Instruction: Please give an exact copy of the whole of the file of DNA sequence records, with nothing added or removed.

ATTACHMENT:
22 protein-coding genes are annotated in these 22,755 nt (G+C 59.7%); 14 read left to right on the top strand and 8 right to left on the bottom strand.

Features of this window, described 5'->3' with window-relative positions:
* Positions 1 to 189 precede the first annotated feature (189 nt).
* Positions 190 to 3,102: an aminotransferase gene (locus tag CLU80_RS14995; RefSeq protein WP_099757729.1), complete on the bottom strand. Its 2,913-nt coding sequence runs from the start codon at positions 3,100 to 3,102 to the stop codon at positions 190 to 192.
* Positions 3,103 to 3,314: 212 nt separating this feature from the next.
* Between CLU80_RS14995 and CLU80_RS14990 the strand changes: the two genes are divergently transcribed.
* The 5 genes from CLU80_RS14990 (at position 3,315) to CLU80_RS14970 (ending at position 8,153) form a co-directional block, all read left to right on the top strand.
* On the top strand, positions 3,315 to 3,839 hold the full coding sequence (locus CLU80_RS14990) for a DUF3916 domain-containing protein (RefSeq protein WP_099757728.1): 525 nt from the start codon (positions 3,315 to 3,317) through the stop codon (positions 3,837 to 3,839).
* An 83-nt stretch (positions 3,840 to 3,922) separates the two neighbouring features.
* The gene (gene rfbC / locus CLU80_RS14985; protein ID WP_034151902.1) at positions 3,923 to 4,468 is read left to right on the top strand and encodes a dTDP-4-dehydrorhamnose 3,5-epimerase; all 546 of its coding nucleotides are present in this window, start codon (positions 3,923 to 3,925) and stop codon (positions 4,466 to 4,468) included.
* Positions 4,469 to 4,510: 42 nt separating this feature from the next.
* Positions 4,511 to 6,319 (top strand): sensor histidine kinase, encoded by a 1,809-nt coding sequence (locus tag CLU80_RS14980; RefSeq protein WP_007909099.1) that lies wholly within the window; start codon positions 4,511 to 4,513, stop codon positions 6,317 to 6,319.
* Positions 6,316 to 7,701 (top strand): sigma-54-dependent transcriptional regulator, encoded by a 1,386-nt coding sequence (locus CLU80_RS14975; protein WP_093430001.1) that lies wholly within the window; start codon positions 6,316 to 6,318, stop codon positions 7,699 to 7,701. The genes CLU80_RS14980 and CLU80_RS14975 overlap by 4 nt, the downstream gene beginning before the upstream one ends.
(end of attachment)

22 protein-coding genes are annotated in these 22,755 nt (G+C 59.7%); 14 read left to right on the top strand and 8 right to left on the bottom strand.

Features of this window, described 5'->3' with window-relative positions:
* Positions 1 to 189 precede the first annotated feature (189 nt).
* Positions 190 to 3,102: an aminotransferase gene (locus tag CLU80_RS14995; RefSeq protein WP_099757729.1), complete on the bottom strand. Its 2,913-nt coding sequence runs from the start codon at positions 3,100 to 3,102 to the stop codon at positions 190 to 192.
* Positions 3,103 to 3,314: 212 nt separating this feature from the next.
* Between CLU80_RS14995 and CLU80_RS14990 the strand changes: the two genes are divergently transcribed.
* The 5 genes from CLU80_RS14990 (at position 3,315) to CLU80_RS14970 (ending at position 8,153) form a co-directional block, all read left to right on the top strand.
* On the top strand, positions 3,315 to 3,839 hold the full coding sequence (locus CLU80_RS14990) for a DUF3916 domain-containing protein (RefSeq protein WP_099757728.1): 525 nt from the start codon (positions 3,315 to 3,317) through the stop codon (positions 3,837 to 3,839).
* An 83-nt stretch (positions 3,840 to 3,922) separates the two neighbouring features.
* The gene (gene rfbC / locus CLU80_RS14985; protein ID WP_034151902.1) at positions 3,923 to 4,468 is read left to right on the top strand and encodes a dTDP-4-dehydrorhamnose 3,5-epimerase; all 546 of its coding nucleotides are present in this window, start codon (positions 3,923 to 3,925) and stop codon (positions 4,466 to 4,468) included.
* Positions 4,469 to 4,510: 42 nt separating this feature from the next.
* Positions 4,511 to 6,319 (top strand): sensor histidine kinase, encoded by a 1,809-nt coding sequence (locus tag CLU80_RS14980; RefSeq protein WP_007909099.1) that lies wholly within the window; start codon positions 4,511 to 4,513, stop codon positions 6,317 to 6,319.
* Positions 6,316 to 7,701 (top strand): sigma-54-dependent transcriptional regulator, encoded by a 1,386-nt coding sequence (locus CLU80_RS14975; protein WP_093430001.1) that lies wholly within the window; start codon positions 6,316 to 6,318, stop codon positions 7,699 to 7,701. The genes CLU80_RS14980 and CLU80_RS14975 overlap by 4 nt, the downstream gene beginning before the upstream one ends.